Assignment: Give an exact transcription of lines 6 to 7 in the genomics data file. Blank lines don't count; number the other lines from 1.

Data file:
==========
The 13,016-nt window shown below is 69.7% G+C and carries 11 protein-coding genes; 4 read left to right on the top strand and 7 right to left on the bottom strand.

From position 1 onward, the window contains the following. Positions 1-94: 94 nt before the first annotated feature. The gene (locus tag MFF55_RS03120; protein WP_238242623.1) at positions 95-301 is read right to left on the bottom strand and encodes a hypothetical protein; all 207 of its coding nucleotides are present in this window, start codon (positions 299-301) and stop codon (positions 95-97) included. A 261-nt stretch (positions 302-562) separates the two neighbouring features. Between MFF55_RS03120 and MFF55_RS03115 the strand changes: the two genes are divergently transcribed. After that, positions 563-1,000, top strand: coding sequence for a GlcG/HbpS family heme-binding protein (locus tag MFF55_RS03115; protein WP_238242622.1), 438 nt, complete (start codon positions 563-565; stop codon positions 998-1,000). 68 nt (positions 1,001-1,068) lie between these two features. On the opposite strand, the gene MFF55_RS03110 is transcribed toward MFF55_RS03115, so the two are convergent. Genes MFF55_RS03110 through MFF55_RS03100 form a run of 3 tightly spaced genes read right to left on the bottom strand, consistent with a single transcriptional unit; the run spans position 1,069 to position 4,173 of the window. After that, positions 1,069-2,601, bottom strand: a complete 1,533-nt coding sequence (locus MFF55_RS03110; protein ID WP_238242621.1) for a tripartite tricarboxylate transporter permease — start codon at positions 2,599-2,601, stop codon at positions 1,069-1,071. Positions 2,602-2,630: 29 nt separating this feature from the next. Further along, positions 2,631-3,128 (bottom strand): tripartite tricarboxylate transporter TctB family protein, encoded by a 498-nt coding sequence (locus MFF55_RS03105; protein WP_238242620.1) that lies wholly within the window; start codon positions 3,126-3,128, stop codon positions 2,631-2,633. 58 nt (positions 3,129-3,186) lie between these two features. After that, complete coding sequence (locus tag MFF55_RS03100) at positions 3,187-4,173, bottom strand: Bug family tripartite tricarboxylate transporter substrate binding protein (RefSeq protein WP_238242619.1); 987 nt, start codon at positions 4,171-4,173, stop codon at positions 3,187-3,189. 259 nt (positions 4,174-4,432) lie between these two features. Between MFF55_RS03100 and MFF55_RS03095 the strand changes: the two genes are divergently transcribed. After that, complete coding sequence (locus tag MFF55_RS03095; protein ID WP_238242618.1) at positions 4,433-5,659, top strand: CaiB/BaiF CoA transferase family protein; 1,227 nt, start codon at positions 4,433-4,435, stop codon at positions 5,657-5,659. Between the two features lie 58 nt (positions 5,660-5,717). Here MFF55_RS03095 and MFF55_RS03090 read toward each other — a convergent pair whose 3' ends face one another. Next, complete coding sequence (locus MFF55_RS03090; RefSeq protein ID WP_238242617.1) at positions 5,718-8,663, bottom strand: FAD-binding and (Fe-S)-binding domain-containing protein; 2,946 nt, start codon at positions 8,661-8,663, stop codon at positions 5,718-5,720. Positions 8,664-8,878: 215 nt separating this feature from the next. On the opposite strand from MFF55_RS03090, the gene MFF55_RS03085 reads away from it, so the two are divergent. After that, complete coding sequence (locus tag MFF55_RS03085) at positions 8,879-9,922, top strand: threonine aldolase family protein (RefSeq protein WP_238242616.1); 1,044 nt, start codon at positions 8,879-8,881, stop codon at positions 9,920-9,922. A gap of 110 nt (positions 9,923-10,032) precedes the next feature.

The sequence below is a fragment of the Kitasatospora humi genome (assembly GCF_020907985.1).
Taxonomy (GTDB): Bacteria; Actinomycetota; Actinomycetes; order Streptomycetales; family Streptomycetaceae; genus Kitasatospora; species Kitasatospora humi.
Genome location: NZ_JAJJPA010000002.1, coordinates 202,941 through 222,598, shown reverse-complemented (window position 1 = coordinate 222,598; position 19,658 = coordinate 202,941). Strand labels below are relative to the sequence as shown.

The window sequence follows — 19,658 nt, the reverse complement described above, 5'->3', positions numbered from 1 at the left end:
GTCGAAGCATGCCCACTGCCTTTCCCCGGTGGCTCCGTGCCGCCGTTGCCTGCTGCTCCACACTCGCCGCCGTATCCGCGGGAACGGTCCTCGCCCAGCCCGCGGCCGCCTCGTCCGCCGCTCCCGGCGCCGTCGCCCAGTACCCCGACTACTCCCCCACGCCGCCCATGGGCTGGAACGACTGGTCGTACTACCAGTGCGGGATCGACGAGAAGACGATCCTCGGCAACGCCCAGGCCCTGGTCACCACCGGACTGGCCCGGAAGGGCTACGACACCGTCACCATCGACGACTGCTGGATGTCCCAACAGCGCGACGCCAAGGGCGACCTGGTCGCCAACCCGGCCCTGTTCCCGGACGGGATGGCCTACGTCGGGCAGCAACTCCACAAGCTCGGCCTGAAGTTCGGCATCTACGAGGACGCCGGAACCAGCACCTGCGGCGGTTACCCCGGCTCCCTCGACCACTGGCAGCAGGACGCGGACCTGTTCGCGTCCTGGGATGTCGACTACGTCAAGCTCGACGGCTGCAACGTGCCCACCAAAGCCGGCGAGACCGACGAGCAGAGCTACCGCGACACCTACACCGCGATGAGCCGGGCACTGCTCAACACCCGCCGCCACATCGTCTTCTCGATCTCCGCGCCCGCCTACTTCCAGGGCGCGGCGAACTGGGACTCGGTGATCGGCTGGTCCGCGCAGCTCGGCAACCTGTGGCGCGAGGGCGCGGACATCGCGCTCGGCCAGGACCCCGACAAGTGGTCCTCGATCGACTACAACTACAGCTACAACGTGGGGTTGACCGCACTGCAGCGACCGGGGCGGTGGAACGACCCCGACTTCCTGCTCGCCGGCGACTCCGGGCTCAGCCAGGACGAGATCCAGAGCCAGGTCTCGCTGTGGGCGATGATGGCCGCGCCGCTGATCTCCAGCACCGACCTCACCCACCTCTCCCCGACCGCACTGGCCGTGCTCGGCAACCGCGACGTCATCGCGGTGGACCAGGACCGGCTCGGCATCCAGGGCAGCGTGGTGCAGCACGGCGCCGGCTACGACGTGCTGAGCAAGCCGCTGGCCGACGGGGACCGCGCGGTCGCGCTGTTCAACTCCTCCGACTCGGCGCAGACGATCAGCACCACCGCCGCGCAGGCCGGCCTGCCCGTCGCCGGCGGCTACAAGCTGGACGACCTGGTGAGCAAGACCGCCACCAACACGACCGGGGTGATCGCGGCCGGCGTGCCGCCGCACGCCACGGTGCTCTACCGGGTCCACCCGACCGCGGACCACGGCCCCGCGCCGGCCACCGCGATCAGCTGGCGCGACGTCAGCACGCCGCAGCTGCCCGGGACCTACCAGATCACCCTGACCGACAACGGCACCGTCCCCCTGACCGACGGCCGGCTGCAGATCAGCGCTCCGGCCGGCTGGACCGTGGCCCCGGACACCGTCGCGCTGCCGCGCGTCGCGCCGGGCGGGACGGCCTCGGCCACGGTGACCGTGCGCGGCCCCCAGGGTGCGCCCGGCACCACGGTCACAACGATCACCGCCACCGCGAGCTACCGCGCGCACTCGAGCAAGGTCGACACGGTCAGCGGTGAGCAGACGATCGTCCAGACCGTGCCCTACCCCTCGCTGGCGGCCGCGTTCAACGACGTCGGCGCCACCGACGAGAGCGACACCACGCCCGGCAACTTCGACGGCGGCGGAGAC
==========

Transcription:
The window sequence follows — 19,658 nt, the reverse complement described above, 5'->3', positions numbered from 1 at the left end:
GTCGAAGCATGCCCACTGCCTTTCCCCGGTGGCTCCGTGCCGCCGTTGCCTGCTGCTCCACACTCGCCGCCGTATCCGCGGGAACGGTCCTCGCCCAGCCCGCGGCCGCCTCGTCCGCCGCTCCCGGCGCCGTCGCCCAGTACCCCGACTACTCCCCCACGCCGCCCATGGGCTGGAACGACTGGTCGTACTACCAGTGCGGGATCGACGAGAAGACGATCCTCGGCAACGCCCAGGCCCTGGTCACCACCGGACTGGCCCGGAAGGGCTACGACACCGTCACCATCGACGACTGCTGGATGTCCCAACAGCGCGACGCCAAGGGCGACCTGGTCGCCAACCCGGCCCTGTTCCCGGACGGGATGGCCTACGTCGGGCAGCAACTCCACAAGCTCGGCCTGAAGTTCGGCATCTACGAGGACGCCGGAACCAGCACCTGCGGCGGTTACCCCGGCTCCCTCGACCACTGGCAGCAGGACGCGGACCTGTTCGCGTCCTGGGATGTCGACTACGTCAAGCTCGACGGCTGCAACGTGCCCACCAAAGCCGGCGAGACCGACGAGCAGAGCTACCGCGACACCTACACCGCGATGAGCCGGGCACTGCTCAACACCCGCCGCCACATCGTCTTCTCGATCTCCGCGCCCGCCTACTTCCAGGGCGCGGCGAACTGGGACTCGGTGATCGGCTGGTCCGCGCAGCTCGGCAACCTGTGGCGCGAGGGCGCGGACATCGCGCTCGGCCAGGACCCCGACAAGTGGTCCTCGATCGACTACAACTACAGCTACAACGTGGGGTTGACCGCACTGCAGCGACCGGGGCGGTGGAACGACCCCGACTTCCTGCTCGCCGGCGACTCCGGGCTCAGCCAGGACGAGATCCAGAGCCAGGTCTCGCTGTGGGCGATGATGGCCGCGCCGCTGATCTCCAGCACCGACCTCACCCACCTCTCCCCGACCGCACTGGCCGTGCTCGGCAACCGCGACGTCATCGCGGTGGACCAGGACCGGCTCGGCATCCAGGGCAGCGTGGTGCAGCACGGCGCCGGCTACGACGTGCTGAGCAAGCCGCTGGCCGACGGGGACCGCGCGGTCGCGCTGTTCAACTCCTCCGACTCGGCGCAGACGATCAGCACCACCGCCGCGCAGGCCGGCCTGCCCGTCGCCGGCGGCTACAAGCTGGACGACCTGGTGAGCAAGACCGCCACCAACACGACCGGGGTGATCGCGGCCGGCGTGCCGCCGCACGCCACGGTGCTCTACCGGGTCCACCCGACCGCGGACCACGGCCCCGCGCCGGCCACCGCGATCAGCTGGCGCGACGTCAGCACGCCGCAGCTGCCCGGGACCTACCAGATCACCCTGACCGACAACGGCACCGTCCCCCTGACCGACGGCCGGCTGCAGATCAGCGCTCCGGCCGGCTGGACCGTGGCCCCGGACACCGTCGCGCTGCCGCGCGTCGCGCCGGGCGGGACGGCCTCGGCCACGGTGACCGTGCGCGGCCCCCAGGGTGCGCCCGGCACCACGGTCACAACGATCACCGCCACCGCGAGCTACCGCGCGCACTCGAGCAAGGTCGACACGGTCAGCGGTGAGCAGACGATCGTCCAGACCGTGCCCTACCCCTCGCTGGCGGCCGCGTTCAACGACGTCGGCGCCACCGACGAGAGCGACACCACGCCCGGCAACTTCGACGGCGGCGGAGAC